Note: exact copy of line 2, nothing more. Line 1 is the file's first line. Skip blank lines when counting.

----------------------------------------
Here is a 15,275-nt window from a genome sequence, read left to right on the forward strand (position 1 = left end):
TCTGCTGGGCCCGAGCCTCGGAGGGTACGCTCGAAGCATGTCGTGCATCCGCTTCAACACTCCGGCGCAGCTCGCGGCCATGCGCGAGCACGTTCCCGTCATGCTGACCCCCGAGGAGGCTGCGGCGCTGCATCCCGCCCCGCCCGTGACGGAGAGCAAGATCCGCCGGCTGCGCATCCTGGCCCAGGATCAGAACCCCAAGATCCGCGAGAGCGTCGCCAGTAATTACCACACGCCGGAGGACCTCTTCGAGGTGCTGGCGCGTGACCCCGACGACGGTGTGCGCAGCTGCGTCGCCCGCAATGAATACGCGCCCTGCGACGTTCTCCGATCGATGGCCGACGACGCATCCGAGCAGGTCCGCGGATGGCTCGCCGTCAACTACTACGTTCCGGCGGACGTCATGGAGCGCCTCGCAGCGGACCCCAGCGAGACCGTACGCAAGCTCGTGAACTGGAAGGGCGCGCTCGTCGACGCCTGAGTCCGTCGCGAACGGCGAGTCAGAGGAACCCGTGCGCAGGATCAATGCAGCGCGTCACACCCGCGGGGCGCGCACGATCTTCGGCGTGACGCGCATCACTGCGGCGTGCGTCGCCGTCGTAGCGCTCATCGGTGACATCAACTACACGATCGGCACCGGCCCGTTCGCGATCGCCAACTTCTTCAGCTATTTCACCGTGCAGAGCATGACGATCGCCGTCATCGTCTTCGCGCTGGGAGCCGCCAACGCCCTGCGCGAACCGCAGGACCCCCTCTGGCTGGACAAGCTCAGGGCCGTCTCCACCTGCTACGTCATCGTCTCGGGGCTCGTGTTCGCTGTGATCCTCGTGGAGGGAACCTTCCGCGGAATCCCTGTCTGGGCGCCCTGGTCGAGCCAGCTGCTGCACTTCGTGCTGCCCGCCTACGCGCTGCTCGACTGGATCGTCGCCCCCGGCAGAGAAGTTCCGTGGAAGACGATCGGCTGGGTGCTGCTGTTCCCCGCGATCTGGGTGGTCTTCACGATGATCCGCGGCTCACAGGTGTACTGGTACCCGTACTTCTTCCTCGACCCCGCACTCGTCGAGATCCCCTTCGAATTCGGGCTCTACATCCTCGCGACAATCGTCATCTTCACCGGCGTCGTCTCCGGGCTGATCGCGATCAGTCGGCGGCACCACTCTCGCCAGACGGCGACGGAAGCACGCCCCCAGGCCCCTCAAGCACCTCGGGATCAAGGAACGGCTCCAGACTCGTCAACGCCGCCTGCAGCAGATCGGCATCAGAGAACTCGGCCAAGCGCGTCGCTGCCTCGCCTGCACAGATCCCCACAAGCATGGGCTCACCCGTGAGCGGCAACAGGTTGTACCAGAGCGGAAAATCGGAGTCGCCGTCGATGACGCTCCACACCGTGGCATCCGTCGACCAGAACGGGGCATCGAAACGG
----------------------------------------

TCTGCTGGGCCCGAGCCTCGGAGGGTACGCTCGAAGCATGTCGTGCATCCGCTTCAACACTCCGGCGCAGCTCGCGGCCATGCGCGAGCACGTTCCCGTCATGCTGACCCCCGAGGAGGCTGCGGCGCTGCATCCCGCCCCGCCCGTGACGGAGAGCAAGATCCGCCGGCTGCGCATCCTGGCCCAGGATCAGAACCCCAAGATCCGCGAGAGCGTCGCCAGTAATTACCACACGCCGGAGGACCTCTTCGAGGTGCTGGCGCGTGACCCCGACGACGGTGTGCGCAGCTGCGTCGCCCGCAATGAATACGCGCCCTGCGACGTTCTCCGATCGATGGCCGACGACGCATCCGAGCAGGTCCGCGGATGGCTCGCCGTCAACTACTACGTTCCGGCGGACGTCATGGAGCGCCTCGCAGCGGACCCCAGCGAGACCGTACGCAAGCTCGTGAACTGGAAGGGCGCGCTCGTCGACGCCTGAGTCCGTCGCGAACGGCGAGTCAGAGGAACCCGTGCGCAGGATCAATGCAGCGCGTCACACCCGCGGGGCGCGCACGATCTTCGGCGTGACGCGCATCACTGCGGCGTGCGTCGCCGTCGTAGCGCTCATCGGTGACATCAACTACACGATCGGCACCGGCCCGTTCGCGATCGCCAACTTCTTCAGCTATTTCACCGTGCAGAGCATGACGATCGCCGTCATCGTCTTCGCGCTGGGAGCCGCCAACGCCCTGCGCGAACCGCAGGACCCCCTCTGGCTGGACAAGCTCAGGGCCGTCTCCACCTGCTACGTCATCGTCTCGGGGCTCGTGTTCGCTGTGATCCTCGTGGAGGGAACCTTCCGCGGAATCCCTGTCTGGGCGCCCTGGTCGAGCCAGCTGCTGCACTTCGTGCTGCCCGCCTACGCGCTGCTCGACTGGATCGTCGCCCCCGGCAGAGAAGTTCCGTGGAAGACGATCGGCTGGGTGCTGCTGTTCCCCGCGATCTGGGTGGTCTTCACGATGATCCGCGGCTCACAGGTGTACTGGTACCCGTACTTCTTCCTCGACCCCGCACTCGTCGAGATCCCCTTCGAATTCGGGCTCTACATCCTCGCGACAATCGTCATCTTCACCGGCGTCGTCTCCGGGCTGATCGCGATCAGTCGGCGGCACCACTCTCGCCAGACGGCGACGGAAGCACGCCCCCAGGCCCCTCAAGCACCTCGGGATCAAGGAACGGCTCCAGACTCGTCAACGCCGCCTGCAGCAGATCGGCATCAGAGAACTCGGCCAAGCGCGTCGCTGCCTCGCCTGCACAGATCCCCACAAGCATGGGCTCACCCGTGAGCGGCAACAGGTTGTACCAGAGCGGAAAATCGGAGTCGCCGTCGATGACGCTCCACACCGTGGCATCCGTCGACCAGAACGGGGCATCGAAACGG